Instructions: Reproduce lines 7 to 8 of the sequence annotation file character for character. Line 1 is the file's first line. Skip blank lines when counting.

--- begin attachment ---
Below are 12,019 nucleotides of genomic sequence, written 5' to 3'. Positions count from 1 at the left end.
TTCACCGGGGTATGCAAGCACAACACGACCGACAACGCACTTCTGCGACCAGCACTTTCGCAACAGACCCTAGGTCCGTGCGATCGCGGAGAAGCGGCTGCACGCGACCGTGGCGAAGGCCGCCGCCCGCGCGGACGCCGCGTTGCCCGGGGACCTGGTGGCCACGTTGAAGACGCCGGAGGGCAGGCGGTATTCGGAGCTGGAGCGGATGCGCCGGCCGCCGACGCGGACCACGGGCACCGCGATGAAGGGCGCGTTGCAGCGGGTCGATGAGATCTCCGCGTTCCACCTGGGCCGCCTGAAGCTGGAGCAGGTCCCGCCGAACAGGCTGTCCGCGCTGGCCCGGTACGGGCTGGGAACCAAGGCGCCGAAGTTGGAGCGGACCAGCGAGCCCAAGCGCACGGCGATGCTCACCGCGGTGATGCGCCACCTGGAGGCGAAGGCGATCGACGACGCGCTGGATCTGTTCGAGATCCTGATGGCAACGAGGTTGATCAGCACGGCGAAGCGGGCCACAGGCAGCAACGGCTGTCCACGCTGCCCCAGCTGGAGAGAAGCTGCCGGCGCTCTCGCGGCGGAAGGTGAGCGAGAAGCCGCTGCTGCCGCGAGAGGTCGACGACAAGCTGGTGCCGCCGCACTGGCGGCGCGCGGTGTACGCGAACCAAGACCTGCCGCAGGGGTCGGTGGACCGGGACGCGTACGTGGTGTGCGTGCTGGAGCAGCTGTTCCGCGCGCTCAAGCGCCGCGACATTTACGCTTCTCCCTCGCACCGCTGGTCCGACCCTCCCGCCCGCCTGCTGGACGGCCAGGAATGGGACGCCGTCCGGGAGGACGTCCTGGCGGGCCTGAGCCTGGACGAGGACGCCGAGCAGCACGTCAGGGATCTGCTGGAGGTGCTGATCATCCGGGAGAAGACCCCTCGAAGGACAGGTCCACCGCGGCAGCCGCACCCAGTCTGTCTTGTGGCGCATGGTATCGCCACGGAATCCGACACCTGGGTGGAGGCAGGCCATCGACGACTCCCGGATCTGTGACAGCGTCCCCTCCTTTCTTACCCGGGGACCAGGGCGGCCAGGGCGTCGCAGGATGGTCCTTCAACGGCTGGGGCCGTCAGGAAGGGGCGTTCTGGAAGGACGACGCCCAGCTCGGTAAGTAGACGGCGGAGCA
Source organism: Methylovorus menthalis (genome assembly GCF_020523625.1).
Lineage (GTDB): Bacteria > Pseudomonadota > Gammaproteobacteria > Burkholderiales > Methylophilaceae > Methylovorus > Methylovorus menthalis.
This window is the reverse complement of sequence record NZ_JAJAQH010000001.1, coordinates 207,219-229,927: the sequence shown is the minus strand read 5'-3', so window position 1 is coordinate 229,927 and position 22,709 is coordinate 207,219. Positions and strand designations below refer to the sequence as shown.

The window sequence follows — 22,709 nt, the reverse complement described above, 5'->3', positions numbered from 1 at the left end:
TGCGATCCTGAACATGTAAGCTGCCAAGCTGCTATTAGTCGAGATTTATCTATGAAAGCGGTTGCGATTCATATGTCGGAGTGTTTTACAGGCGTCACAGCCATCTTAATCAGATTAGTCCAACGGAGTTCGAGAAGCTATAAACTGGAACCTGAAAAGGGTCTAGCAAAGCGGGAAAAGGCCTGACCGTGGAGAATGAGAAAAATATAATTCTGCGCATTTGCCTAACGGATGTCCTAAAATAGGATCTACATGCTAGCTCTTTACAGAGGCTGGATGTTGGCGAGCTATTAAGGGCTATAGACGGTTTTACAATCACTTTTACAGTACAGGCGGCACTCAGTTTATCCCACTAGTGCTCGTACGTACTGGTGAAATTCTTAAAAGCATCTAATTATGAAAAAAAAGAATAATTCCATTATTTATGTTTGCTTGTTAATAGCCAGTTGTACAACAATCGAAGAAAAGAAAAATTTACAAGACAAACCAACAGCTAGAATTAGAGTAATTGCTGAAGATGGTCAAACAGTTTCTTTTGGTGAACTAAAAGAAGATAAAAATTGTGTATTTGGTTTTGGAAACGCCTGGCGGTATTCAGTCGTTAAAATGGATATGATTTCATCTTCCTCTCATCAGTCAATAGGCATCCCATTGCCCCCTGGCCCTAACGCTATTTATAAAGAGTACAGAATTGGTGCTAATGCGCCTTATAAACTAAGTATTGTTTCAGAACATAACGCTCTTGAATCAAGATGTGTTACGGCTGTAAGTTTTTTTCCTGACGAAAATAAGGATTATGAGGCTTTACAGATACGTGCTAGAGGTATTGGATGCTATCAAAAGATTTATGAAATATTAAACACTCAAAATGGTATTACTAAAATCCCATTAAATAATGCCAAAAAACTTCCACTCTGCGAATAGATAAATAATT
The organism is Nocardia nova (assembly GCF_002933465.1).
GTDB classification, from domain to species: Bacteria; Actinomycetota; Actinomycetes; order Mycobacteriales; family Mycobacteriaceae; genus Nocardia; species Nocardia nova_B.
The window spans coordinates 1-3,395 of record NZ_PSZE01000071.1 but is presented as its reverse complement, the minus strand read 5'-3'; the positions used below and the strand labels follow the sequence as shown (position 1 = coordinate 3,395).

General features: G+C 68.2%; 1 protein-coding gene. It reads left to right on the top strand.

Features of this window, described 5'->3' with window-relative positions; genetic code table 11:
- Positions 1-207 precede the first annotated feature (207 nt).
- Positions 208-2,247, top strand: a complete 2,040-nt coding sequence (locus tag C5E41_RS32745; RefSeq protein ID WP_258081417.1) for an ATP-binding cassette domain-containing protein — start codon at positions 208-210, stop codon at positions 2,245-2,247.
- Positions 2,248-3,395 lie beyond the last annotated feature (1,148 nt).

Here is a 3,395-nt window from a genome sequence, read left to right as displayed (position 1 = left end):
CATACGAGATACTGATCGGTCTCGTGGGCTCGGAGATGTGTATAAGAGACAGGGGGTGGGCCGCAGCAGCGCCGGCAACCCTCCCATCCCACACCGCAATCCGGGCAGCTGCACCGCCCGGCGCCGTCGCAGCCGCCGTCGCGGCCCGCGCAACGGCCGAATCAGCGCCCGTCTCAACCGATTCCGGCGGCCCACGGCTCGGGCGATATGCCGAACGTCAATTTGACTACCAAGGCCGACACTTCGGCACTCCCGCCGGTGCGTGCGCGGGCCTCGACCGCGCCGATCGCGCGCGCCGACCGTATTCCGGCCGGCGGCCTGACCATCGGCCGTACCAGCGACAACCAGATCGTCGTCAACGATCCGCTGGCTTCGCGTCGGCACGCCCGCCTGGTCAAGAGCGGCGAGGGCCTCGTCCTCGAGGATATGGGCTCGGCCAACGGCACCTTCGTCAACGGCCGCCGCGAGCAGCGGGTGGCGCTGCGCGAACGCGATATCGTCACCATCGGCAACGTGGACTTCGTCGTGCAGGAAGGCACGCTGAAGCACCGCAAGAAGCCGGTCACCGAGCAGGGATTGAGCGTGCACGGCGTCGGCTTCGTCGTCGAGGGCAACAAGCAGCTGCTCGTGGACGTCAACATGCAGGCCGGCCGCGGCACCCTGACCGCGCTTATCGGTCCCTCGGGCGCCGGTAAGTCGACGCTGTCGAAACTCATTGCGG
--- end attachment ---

TGCGATCCTGAACATGTAAGCTGCCAAGCTGCTATTAGTCGAGATTTATCTATGAAAGCGGTTGCGATTCATATGTCGGAGTGTTTTACAGGCGTCACAGCCATCTTAATCAGATTAGTCCAACGGAGTTCGAGAAGCTATAAACTGGAACCTGAAAAGGGTCTAGCAAAGCGGGAAAAGGCCTGACCGTGGAGAATGAGAAAAATATAATTCTGCGCATTTGCCTAACGGATGTCCTAAAATAGGATCTACATGCTAGCTCTTTACAGAGGCTGGATGTTGGCGAGCTATTAAGGGCTATAGACGGTTTTACAATCACTTTTACAGTACAGGCGGCACTCAGTTTATCCCACTAGTGCTCGTACGTACTGGTGAAATTCTTAAAAGCATCTAATTATGAAAAAAAAGAATAATTCCATTATTTATGTTTGCTTGTTAATAGCCAGTTGTACAACAATCGAAGAAAAGAAAAATTTACAAGACAAACCAACAGCTAGAATTAGAGTAATTGCTGAAGATGGTCAAACAGTTTCTTTTGGTGAACTAAAAGAAGATAAAAATTGTGTATTTGGTTTTGGAAACGCCTGGCGGTATTCAGTCGTTAAAATGGATATGATTTCATCTTCCTCTCATCAGTCAATAGGCATCCCATTGCCCCCTGGCCCTAACGCTATTTATAAAGAGTACAGAATTGGTGCTAATGCGCCTTATAAACTAAGTATTGTTTCAGAACATAACGCTCTTGAATCAAGATGTGTTACGGCTGTAAGTTTTTTTCCTGACGAAAATAAGGATTATGAGGCTTTACAGATACGTGCTAGAGGTATTGGATGCTATCAAAAGATTTATGAAATATTAAACACTCAAAATGGTATTACTAAAATCCCATTAAATAATGCCAAAAAACTTCCACTCTGCGAATAGATAAATAATT
The organism is Nocardia nova (assembly GCF_002933465.1).